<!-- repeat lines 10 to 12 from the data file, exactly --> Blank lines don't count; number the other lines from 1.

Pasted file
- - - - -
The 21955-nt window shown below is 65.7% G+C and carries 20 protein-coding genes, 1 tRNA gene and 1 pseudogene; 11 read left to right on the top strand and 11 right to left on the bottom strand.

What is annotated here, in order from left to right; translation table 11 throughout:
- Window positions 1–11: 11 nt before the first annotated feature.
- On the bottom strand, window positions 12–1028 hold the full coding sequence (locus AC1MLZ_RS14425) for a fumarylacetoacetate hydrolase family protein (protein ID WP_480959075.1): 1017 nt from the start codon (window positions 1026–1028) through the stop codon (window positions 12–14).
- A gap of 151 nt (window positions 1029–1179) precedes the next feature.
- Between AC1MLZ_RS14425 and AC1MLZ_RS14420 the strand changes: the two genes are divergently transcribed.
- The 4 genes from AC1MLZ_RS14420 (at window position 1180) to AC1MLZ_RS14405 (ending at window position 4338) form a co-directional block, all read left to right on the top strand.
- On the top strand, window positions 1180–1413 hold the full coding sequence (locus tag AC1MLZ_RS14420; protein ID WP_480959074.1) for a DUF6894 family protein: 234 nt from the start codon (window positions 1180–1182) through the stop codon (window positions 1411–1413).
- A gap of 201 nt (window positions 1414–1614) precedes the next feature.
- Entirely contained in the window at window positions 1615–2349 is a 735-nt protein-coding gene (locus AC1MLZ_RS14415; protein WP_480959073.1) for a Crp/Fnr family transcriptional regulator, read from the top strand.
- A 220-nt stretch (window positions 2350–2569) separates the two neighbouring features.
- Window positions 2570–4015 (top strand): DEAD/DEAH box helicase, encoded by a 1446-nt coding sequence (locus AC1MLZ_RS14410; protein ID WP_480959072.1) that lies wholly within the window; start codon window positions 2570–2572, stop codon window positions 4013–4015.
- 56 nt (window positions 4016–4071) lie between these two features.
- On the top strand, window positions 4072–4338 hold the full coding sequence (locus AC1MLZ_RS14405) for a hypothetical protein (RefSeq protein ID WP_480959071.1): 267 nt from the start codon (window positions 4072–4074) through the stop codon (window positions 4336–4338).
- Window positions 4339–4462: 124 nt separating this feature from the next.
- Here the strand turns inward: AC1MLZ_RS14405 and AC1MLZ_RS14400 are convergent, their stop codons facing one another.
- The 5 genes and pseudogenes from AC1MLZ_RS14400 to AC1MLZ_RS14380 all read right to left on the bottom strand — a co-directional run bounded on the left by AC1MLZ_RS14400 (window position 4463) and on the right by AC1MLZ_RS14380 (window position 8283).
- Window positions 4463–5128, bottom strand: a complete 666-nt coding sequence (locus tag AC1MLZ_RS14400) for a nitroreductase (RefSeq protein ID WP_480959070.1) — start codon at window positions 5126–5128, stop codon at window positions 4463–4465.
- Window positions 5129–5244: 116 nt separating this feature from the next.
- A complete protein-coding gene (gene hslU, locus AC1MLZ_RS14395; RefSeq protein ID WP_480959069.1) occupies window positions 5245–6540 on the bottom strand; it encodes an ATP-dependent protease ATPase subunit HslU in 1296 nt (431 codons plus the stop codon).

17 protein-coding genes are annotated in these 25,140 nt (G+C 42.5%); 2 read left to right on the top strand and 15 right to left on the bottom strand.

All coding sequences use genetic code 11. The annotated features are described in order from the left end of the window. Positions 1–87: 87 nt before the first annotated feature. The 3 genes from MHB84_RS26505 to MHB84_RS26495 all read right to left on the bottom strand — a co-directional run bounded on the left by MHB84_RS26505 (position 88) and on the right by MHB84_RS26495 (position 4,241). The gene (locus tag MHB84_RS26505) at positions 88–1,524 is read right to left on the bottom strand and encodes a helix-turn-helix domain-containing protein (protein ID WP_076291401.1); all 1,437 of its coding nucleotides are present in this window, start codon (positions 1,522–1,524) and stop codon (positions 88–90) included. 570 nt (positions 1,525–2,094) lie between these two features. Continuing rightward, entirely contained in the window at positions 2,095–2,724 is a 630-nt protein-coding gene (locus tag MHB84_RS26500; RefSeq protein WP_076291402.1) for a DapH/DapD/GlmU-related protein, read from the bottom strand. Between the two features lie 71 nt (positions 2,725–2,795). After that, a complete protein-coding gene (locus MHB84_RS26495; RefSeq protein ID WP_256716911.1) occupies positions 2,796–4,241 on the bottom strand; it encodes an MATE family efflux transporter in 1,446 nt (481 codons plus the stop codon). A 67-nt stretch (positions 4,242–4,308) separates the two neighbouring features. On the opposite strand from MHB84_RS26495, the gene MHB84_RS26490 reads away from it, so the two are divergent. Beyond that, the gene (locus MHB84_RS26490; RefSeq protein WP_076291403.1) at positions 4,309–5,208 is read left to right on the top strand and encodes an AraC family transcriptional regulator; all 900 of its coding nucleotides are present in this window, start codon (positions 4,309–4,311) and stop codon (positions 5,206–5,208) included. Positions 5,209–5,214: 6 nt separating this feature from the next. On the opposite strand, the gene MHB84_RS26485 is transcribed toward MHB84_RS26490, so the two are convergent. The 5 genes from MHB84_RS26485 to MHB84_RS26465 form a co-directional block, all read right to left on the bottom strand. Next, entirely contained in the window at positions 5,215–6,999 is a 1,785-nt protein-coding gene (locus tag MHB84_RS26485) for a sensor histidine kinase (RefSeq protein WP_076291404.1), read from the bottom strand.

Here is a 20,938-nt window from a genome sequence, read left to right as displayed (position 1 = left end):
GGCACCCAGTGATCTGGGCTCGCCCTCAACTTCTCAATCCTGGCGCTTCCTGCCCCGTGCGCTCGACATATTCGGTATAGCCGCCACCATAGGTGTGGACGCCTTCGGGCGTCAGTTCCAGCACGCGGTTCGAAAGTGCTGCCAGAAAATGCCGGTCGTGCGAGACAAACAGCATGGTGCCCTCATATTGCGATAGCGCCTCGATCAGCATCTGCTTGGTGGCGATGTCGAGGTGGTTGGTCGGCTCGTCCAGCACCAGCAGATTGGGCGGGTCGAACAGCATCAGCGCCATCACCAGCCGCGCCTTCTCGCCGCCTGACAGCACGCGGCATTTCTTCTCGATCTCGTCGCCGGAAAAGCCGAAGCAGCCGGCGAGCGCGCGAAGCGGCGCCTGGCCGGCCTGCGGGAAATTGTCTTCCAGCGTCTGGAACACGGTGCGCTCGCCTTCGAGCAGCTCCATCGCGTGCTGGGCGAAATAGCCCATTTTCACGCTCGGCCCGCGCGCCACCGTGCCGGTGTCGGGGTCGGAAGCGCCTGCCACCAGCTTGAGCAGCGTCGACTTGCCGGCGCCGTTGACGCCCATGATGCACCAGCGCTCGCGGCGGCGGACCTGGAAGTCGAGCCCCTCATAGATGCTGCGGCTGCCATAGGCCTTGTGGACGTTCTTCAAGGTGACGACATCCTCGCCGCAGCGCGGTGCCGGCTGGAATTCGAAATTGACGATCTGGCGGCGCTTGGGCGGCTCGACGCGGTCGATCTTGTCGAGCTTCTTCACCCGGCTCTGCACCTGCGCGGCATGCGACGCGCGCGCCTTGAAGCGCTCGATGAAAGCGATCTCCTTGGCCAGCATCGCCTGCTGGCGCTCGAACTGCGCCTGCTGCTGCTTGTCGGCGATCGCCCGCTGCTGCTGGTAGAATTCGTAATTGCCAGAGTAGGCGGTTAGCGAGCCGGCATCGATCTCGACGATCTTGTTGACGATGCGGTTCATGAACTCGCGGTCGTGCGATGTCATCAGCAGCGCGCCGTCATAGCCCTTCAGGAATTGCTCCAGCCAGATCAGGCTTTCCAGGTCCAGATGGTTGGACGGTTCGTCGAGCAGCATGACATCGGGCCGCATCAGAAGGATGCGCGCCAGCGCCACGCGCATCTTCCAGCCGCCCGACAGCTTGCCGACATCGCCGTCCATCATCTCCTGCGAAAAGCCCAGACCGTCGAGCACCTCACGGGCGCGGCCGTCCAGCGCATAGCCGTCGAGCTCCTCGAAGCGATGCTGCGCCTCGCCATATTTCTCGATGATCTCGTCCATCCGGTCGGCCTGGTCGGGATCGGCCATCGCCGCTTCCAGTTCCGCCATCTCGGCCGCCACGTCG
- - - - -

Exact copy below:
- Entirely contained in the window at window positions 1615–2349 is a 735-nt protein-coding gene (locus AC1MLZ_RS14415; protein WP_480959073.1) for a Crp/Fnr family transcriptional regulator, read from the top strand.
- A 220-nt stretch (window positions 2350–2569) separates the two neighbouring features.
- Window positions 2570–4015 (top strand): DEAD/DEAH box helicase, encoded by a 1446-nt coding sequence (locus AC1MLZ_RS14410; protein ID WP_480959072.1) that lies wholly within the window; start codon window positions 2570–2572, stop codon window positions 4013–4015.